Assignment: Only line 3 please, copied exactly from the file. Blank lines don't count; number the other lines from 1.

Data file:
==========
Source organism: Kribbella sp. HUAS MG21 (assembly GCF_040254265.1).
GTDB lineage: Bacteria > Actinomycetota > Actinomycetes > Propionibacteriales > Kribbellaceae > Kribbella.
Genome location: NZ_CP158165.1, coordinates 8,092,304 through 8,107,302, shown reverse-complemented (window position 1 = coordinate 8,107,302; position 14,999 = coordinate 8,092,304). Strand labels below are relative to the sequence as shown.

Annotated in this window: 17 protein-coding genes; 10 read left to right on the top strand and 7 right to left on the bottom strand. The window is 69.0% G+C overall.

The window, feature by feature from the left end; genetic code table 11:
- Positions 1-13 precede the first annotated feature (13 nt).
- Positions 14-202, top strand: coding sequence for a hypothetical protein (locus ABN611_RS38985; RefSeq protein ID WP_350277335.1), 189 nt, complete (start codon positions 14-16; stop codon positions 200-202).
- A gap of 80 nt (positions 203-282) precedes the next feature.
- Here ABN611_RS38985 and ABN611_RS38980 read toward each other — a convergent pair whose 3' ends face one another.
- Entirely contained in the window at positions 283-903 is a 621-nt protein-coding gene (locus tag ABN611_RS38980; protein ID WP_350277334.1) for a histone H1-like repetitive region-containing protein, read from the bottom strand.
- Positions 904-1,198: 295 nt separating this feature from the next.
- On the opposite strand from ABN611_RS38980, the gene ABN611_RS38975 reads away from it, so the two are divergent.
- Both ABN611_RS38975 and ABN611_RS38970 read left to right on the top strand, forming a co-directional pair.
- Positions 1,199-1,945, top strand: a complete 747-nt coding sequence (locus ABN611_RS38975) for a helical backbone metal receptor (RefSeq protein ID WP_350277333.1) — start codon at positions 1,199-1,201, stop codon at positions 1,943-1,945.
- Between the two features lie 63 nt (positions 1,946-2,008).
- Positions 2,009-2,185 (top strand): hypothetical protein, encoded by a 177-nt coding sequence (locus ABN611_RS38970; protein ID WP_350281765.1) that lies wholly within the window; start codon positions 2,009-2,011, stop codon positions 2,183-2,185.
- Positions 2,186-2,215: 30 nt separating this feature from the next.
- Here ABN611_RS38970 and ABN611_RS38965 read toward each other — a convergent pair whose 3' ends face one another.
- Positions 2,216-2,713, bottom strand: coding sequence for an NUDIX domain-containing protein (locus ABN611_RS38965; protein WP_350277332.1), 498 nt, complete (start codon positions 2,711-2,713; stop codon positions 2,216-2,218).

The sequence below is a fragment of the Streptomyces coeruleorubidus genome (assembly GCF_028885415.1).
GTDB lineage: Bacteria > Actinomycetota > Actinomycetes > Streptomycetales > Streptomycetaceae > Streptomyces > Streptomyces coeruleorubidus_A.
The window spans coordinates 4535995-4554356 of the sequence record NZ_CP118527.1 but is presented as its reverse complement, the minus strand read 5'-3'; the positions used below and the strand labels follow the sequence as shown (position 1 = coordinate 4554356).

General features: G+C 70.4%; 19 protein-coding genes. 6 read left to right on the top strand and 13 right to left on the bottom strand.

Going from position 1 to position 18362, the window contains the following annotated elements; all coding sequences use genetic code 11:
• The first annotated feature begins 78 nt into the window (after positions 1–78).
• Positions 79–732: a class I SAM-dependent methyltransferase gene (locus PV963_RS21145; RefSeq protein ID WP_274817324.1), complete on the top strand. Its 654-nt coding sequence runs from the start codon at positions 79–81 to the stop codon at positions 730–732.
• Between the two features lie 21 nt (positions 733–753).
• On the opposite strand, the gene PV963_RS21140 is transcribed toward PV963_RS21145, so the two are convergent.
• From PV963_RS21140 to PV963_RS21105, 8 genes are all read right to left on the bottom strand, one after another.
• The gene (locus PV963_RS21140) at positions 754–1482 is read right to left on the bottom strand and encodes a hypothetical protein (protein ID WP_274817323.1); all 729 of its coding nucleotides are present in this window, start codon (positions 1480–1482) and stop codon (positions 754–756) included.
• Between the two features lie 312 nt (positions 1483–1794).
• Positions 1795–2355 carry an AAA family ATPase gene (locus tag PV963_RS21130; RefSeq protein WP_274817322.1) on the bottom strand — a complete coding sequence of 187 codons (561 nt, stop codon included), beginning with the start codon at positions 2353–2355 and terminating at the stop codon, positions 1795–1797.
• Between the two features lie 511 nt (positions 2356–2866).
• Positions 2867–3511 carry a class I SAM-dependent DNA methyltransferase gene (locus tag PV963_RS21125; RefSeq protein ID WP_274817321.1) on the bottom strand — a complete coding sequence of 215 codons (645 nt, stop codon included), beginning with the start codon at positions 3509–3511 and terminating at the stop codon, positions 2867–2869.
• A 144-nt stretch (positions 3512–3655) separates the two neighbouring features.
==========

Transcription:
Genome location: NZ_CP158165.1, coordinates 8,092,304 through 8,107,302, shown reverse-complemented (window position 1 = coordinate 8,107,302; position 14,999 = coordinate 8,092,304). Strand labels below are relative to the sequence as shown.